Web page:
Piano compositions predominate in this month’s collection of music for yoga—perhaps because slow and spacious piano has a strong affect on creating the introspection that autumn invokes. Whatever the reason, we certainly welcome the shift from summer’s upbeat, fun and funky tunes to more calming and contemplative compositions.
These simple yet mesmerizing compositions of strings, guitar, flute, french horn, and clarinet float on top of shimmering and undulating ambient drones. These mellow tracks would be best to place at the start or end of a yoga playlist.
This mysterious two track album’s 40 minute long piano compositions are best suited to be played for a gentle yoga practice, bodywork or general relaxation. Both songs start and end with minimal and repetitive notes but have a rich and complex center.
This original score by Swedish pianist David Wenngren is haunting yet beautiful. These eleven piano, synth, and cello compositions are gentle, spacious, soft, and introspective.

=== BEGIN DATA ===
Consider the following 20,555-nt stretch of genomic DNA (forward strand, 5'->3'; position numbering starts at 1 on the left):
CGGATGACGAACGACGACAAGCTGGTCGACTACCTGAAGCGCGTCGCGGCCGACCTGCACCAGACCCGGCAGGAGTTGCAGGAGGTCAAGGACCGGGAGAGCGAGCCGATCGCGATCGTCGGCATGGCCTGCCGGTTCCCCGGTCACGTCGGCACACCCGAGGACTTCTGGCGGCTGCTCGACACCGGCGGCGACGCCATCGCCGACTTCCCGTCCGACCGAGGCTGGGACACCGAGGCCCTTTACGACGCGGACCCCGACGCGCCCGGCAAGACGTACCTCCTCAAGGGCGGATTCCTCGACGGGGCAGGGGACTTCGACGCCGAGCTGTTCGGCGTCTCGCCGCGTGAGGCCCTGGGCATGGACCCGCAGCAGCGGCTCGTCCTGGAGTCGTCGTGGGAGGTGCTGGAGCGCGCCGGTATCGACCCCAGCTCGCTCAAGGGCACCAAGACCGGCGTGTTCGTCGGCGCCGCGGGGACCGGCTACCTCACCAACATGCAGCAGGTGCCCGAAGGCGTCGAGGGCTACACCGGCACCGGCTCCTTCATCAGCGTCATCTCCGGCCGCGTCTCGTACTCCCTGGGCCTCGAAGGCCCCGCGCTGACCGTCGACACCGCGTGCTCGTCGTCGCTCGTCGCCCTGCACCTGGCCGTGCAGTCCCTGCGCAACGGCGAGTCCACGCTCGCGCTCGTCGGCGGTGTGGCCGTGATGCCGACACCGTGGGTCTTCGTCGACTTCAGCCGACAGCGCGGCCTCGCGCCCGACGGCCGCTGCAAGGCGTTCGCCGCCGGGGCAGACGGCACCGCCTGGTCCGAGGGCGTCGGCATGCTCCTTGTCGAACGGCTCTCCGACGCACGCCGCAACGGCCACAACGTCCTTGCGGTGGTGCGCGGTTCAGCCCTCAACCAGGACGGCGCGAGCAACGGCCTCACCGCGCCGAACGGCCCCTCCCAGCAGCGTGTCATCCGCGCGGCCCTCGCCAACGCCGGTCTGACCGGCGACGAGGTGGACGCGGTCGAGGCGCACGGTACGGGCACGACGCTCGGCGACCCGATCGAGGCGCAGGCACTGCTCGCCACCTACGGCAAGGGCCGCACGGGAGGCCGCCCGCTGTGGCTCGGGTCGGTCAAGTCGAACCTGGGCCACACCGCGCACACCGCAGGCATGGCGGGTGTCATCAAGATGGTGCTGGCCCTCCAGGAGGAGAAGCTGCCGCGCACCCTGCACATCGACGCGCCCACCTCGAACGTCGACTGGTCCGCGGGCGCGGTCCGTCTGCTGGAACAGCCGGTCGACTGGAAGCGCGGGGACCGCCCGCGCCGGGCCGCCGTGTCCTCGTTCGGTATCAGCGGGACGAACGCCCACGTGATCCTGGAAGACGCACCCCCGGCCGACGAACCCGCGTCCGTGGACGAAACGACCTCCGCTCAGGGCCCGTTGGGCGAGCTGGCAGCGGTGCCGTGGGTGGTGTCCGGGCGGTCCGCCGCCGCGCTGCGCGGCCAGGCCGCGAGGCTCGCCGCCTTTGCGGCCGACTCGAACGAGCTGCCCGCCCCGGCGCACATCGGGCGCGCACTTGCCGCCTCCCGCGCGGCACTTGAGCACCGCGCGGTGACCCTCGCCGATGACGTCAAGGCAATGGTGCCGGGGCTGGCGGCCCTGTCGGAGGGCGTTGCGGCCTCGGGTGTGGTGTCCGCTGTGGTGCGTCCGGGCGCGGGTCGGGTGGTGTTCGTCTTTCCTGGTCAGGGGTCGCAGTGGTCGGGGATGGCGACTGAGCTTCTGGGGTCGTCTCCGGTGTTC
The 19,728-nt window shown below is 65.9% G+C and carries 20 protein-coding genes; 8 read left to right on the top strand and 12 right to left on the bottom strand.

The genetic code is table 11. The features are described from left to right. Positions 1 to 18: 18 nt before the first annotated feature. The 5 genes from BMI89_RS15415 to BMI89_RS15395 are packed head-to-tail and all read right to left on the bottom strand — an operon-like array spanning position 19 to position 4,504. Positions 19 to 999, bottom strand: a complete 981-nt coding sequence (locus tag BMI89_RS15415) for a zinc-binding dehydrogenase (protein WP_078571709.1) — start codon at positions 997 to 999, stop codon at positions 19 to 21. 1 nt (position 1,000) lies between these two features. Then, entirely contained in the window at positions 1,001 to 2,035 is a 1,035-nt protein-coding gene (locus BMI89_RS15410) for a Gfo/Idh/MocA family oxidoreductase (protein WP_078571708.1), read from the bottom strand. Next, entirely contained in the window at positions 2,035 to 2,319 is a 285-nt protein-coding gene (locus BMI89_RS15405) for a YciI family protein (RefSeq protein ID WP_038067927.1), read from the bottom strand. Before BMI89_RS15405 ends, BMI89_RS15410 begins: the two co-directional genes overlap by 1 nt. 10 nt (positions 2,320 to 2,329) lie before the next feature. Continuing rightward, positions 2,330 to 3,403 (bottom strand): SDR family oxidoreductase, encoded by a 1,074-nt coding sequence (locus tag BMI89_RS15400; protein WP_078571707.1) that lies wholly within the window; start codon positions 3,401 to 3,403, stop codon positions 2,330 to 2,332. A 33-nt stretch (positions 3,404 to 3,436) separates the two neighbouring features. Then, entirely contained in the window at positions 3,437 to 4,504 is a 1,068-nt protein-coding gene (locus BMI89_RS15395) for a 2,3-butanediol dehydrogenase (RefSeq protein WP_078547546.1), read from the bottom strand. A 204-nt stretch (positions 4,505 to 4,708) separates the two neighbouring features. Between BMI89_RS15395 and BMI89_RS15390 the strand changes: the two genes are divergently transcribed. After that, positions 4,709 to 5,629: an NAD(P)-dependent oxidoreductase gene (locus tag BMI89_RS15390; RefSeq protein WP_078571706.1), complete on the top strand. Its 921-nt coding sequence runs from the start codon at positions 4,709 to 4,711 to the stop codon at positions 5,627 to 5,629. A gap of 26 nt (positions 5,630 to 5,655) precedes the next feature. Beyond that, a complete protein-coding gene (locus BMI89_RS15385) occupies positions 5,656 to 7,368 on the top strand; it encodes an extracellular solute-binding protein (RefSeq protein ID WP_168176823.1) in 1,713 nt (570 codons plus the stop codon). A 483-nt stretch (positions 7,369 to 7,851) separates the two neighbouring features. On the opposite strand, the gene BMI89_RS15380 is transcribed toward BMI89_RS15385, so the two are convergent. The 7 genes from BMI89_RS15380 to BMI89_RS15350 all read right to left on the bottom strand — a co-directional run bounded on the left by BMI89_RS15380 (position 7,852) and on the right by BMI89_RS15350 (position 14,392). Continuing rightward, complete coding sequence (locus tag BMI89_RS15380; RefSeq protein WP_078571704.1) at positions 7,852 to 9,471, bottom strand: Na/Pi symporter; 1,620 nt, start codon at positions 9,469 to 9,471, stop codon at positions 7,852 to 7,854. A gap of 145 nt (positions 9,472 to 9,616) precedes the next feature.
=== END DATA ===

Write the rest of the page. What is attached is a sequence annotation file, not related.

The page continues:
This collection of four cover songs from Brazilian singer and cellist Dom La Nena have a happy and sweet lullaby sound due to their slow tempos, bright strings, and minimal arrangements. Each song is beautifully sung in a different language to further mesmerize and entrance the listener.
Mr. Gogoll does not disappoint with his latest release of solo acoustic guitar compositions. These eighteen songs exude a deep and complete sense of joy and sweetness with his unique fingerpicking and guitar thumping style.
Composed specifically as instrumental lullaby music for children and their parents, this lovely album also works well for a bedtime yoga practice. A nostalgic and soulful French gypsy jazz vibe emanates from the use of the double bass, piano, harp, concertina, guitar, shruti, and sansula.
While these beautiful piano, synth, and string compositions were scored for a short documentary they easily translate for a soundtrack to a mellow yoga practice.
These solo piano compositions from the land down under are simple and sweet and would work best at the end of a yoga playlist.
This sweet and soaring kirtan album is the result of musician Radharani spending four years in India studying mantra and devotional chanting. Blending Eastern and Western instrumentation, Radharani has created a beautiful and well produced album of original and traditional melodies. She earns bonus points for including an unexpected cover of the 80s classic “Higher Love.”